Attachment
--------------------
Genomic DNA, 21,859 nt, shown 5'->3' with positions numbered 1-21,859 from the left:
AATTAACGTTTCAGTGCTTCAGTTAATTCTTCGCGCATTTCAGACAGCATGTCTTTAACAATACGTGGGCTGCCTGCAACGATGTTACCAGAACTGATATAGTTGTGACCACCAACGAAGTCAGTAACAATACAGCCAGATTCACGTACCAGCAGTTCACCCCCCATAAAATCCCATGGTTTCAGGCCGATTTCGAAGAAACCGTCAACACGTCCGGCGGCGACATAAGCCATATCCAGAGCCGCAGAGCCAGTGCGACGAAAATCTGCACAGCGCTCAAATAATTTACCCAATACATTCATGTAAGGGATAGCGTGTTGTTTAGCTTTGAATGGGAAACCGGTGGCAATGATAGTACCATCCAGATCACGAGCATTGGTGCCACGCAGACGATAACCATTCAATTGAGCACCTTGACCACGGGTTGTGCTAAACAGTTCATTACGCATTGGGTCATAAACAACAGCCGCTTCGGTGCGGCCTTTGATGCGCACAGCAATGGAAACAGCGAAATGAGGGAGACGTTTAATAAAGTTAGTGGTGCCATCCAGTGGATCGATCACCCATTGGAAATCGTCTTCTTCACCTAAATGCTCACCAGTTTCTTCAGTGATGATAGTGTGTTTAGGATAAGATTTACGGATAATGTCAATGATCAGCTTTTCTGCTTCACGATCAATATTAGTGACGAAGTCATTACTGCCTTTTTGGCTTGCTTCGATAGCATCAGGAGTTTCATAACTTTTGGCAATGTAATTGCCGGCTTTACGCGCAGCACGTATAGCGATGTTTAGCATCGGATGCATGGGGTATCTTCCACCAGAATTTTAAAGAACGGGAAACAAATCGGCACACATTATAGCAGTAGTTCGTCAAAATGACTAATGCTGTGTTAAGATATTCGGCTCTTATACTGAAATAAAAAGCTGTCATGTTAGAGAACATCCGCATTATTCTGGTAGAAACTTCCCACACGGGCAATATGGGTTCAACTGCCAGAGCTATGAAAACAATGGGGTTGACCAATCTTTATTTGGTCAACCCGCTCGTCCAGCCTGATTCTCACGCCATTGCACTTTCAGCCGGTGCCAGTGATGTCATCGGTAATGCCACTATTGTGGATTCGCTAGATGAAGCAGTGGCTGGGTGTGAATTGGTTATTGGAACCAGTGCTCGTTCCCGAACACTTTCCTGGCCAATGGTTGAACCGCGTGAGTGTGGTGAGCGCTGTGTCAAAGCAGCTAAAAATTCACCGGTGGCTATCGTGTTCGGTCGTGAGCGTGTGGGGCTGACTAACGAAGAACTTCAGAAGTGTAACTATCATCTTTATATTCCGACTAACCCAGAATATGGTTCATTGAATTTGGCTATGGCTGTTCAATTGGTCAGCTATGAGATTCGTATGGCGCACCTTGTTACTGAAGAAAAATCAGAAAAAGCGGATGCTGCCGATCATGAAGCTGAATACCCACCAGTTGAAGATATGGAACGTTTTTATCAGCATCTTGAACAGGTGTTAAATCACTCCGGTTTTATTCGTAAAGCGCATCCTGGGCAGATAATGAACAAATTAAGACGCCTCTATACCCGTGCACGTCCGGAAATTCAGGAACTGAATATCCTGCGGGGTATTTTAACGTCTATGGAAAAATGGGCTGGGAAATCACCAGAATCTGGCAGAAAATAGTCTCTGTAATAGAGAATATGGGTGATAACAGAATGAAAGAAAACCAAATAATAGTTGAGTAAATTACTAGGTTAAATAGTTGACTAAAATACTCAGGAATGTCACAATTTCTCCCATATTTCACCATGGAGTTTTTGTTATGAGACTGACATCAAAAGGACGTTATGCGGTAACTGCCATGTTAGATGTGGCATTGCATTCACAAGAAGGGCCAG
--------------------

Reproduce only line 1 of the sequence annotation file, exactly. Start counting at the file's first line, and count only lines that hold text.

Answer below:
Genomic DNA, 21,859 nt, shown 5'->3' with positions numbered 1-21,859 from the left: